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Ken Coles will bring world knowledge to southern Alberta


Ken Coles is about to scour the world for the best way to fund and govern grassroots agriculture research focused on the people involved in farming. Thanks to Alberta Wheat Commission funding and his selection as 2022 Nuffield Scholar.

Ken Coles, Nuffield Scholar, holds up a tall hemp stalk at a public event.

For over a decade, Ken Coles, Farming Smarter Executive Director, piloted Farming Smarter through an increasingly complex and disjointed funding environment for agricultural research. It is the nature of funding sources to change programs every three to five years.

“Despite the fact we’ve made tremendous gains, I was beginning to see it could all fall apart,” says Coles. Encompassed in the changes are shifting funder priorities and values that remove support from existing structures engaged in supporting the farm community.

“I believe in what we’re doing,” Coles says. During a panel discussion with an international group called Agri Benchmark – a global, non-profit agricultural network, Coles realized that this is a global challenge.

There was a Nuffield Scholar on that panel who encouraged him to pursue a scholarship and there is a Nuffield Scholar on Farming Smarter’s Board of Directors too – Scott Holtman. Scott also encouraged Coles to apply. Coles remembered the enthusiasm of Nuffield Scholars for the journeys they experienced from ones that visited Farming Smarter.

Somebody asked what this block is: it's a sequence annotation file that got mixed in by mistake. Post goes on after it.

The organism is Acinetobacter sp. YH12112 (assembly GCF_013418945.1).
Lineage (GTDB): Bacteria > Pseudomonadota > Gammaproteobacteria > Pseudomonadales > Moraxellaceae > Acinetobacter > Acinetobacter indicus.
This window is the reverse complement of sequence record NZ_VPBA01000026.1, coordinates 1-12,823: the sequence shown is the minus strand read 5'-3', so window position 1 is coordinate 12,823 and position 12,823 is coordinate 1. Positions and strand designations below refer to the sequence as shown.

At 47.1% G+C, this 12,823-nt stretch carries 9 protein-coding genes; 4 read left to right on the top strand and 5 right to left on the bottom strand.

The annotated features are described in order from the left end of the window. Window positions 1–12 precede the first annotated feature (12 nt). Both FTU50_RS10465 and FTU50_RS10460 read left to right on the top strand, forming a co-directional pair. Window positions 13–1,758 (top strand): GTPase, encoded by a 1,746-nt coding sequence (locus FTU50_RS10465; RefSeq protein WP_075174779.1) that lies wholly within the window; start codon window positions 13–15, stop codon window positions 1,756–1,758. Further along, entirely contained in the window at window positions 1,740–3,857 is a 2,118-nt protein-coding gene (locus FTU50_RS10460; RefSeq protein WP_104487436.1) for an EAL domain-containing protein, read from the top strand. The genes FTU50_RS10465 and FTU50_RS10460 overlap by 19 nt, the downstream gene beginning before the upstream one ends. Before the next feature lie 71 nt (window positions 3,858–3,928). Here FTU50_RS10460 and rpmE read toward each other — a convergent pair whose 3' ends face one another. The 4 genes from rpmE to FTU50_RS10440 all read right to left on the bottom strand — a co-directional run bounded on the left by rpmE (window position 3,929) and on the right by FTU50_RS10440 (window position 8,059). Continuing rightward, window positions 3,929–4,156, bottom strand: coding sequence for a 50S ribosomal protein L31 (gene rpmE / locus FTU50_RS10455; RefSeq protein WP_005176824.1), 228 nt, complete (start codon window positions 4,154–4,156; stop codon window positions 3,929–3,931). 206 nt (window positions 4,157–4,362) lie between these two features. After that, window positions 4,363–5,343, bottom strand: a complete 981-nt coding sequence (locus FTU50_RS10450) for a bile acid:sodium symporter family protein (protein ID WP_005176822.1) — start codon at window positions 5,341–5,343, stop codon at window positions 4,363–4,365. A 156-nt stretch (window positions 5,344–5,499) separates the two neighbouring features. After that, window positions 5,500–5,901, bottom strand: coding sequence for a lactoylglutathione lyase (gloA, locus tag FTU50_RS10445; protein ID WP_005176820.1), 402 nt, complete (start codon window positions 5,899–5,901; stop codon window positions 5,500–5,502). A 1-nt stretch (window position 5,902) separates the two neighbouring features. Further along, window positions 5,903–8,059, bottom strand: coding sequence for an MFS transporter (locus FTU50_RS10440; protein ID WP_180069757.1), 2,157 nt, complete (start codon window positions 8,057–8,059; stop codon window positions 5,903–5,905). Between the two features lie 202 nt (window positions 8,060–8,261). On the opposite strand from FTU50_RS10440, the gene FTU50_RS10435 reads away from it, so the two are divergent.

“Maybe it’s a good time to look externally. In the end, making contacts around the world will be valuable in itself,” Coles says. He adds that he thinks a lot of passionate people working in non-profit agriculture research organizations find themselves pushed out as support for this type of work dries up. Public good agriculture research loses its people to private industry.

The journey

He starts his journey in Winnipeg in late November with an orientation for all the new scholars.

“It’s exciting.” He has two years to plan and execute his self-directed course of study. He wants to structure a protocol for himself with questions to ask, analysis to do and places to visit.

“I want to take a scientific approach to it because that’s the way I am,” he quips.

As planning progresses, he’s thinking about groups he knows exist in New Zealand and Australia. He’s also considering all the Canadian groups.

“There are groups in Alberta, Saskatchewan and Manitoba. I plan to use my network to figure out my best plan of attack,” Coles says. He adds that Nuffield has its own connections and he’s now part of that international family.

Ken strip tiller
Ken Coles, Nuffield Scholar, talks about the benefits of strip tillers at a public event.

His goal is to seek out exceptional research and extension agricultural organizations around the world that are clearly improving agricultural practices and outcomes in the regions they serve. He plans to study their operations, funding models, governance, quantifiable impacts, and client communications. He will explore where they get ideas and how they choose the ideas they pursue.

He’s particularly interested in how other organizations focus on their own long term viability. He talks about how there is a tendency in our society to go after the new and shiny. This leaves behind the study of less glamourous, but equally important work.

“We always have to sell something new. There’s no glamor in sticking to the core of what we do.” he says. “I want to learn how to cut through and work on what matters to farmers.”